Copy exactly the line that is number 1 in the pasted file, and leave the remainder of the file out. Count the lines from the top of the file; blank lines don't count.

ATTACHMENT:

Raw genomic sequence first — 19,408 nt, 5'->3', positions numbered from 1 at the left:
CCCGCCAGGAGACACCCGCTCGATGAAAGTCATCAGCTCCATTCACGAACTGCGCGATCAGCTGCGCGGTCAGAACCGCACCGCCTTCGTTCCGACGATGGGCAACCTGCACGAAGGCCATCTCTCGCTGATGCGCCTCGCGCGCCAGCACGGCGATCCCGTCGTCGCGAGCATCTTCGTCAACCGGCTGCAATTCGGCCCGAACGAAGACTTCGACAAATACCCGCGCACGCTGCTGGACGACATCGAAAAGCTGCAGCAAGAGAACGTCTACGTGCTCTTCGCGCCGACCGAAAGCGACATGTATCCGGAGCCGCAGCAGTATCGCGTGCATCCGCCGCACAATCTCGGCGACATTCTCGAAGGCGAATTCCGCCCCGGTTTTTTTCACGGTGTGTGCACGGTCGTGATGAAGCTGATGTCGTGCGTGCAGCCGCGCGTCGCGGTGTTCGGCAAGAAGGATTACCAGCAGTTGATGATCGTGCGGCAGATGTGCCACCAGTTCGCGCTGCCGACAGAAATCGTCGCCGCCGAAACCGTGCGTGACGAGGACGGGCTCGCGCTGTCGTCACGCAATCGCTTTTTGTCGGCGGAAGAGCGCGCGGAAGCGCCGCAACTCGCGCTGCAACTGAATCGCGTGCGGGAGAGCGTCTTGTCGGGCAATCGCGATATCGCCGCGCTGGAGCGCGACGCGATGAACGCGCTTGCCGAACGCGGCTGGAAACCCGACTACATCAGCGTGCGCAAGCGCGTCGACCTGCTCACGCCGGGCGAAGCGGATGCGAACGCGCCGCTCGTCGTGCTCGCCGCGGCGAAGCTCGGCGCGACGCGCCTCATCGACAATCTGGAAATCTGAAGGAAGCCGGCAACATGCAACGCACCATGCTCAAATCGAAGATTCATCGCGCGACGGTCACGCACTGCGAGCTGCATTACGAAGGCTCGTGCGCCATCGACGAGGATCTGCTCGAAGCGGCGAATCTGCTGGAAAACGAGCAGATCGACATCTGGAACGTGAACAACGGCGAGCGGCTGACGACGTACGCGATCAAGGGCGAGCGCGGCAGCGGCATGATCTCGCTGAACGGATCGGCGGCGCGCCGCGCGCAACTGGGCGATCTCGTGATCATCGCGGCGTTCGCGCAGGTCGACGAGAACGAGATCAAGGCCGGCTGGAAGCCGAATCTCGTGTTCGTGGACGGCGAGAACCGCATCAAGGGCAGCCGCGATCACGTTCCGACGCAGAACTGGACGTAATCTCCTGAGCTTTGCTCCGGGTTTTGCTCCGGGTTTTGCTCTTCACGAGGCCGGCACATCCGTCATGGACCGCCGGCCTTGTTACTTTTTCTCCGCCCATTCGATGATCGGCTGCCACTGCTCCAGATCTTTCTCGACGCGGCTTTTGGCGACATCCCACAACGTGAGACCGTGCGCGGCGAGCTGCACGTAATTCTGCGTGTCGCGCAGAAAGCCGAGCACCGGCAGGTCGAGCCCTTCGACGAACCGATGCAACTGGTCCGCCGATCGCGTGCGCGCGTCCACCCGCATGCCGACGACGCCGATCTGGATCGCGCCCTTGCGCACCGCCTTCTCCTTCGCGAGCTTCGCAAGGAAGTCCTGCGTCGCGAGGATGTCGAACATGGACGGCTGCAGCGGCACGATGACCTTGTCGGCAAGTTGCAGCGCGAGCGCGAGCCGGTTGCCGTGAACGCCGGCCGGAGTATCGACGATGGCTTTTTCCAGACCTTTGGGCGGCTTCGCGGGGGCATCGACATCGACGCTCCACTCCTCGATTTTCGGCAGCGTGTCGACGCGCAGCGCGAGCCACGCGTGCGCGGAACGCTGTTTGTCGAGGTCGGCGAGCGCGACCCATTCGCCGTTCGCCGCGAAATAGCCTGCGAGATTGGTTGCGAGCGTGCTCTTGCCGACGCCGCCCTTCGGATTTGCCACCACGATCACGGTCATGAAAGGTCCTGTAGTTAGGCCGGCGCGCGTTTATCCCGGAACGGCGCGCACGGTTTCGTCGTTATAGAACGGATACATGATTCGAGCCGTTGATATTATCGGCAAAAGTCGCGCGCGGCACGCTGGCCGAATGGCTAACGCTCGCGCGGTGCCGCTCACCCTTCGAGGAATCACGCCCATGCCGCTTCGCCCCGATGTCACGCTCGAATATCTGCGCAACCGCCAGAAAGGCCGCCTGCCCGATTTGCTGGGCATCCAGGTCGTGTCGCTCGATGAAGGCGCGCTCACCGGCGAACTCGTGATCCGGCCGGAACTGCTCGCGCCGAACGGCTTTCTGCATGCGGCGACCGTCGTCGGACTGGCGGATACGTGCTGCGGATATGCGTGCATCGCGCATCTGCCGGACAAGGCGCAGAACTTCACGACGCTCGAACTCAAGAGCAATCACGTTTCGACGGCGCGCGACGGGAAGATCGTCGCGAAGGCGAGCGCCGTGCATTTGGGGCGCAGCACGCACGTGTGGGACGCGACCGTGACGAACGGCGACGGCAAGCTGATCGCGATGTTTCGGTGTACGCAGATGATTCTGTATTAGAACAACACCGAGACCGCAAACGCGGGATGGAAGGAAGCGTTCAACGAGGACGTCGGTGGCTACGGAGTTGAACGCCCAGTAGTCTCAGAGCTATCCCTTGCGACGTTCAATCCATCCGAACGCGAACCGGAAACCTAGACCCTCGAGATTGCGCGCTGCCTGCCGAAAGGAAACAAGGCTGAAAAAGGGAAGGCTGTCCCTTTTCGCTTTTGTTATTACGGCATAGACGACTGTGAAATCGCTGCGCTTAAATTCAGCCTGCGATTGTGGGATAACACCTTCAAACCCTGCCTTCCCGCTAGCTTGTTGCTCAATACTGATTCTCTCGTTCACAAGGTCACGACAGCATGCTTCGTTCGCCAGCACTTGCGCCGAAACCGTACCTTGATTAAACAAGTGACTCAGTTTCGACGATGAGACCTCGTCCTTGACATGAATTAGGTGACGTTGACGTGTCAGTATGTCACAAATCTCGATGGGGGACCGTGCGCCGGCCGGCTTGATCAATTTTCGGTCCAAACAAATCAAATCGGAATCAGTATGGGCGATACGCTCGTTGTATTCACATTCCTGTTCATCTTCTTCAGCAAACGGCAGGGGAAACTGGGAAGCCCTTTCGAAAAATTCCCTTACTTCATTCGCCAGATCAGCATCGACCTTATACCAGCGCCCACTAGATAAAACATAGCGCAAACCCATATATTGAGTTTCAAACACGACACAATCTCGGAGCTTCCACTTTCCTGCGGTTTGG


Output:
Raw genomic sequence first — 19,408 nt, 5'->3', positions numbered from 1 at the left: